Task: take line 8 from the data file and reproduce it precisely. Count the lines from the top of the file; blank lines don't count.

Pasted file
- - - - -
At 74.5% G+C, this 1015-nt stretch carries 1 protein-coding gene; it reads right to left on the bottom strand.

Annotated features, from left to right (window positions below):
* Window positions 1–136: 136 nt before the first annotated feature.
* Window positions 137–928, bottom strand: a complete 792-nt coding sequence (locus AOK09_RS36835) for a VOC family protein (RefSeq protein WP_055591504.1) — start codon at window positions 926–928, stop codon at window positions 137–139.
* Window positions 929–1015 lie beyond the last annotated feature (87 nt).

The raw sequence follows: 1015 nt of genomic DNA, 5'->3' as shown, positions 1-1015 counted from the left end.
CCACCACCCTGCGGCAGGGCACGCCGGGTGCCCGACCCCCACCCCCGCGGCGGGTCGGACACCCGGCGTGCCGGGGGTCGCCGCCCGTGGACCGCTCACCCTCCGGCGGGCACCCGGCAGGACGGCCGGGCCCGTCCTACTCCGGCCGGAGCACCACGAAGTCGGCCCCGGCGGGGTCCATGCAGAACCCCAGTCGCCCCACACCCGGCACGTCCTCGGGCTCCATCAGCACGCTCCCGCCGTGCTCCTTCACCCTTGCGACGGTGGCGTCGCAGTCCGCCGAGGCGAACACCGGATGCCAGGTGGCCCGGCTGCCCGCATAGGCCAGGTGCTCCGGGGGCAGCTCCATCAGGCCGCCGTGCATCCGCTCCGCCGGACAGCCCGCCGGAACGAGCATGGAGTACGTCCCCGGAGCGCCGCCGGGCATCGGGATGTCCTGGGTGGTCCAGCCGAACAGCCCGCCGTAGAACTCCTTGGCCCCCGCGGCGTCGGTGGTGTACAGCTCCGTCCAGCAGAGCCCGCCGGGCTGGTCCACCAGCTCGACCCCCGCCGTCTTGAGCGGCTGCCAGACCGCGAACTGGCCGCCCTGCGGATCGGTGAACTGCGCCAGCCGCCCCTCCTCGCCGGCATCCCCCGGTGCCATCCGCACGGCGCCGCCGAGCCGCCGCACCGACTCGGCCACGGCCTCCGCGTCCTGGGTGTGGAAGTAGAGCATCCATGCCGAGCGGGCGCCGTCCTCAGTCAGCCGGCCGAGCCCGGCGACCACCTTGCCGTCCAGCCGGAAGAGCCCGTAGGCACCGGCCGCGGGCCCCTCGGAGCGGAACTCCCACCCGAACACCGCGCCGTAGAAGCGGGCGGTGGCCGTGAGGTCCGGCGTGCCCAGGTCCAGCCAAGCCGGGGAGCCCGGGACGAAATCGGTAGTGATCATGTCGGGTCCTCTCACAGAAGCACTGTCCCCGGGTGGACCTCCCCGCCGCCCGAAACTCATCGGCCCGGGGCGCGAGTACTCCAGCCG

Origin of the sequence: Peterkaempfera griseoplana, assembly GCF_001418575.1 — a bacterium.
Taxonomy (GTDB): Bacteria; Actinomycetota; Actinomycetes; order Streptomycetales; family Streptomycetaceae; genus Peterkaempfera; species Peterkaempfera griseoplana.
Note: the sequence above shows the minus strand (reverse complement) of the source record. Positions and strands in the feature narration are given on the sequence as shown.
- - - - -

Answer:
Origin of the sequence: Peterkaempfera griseoplana, assembly GCF_001418575.1 — a bacterium.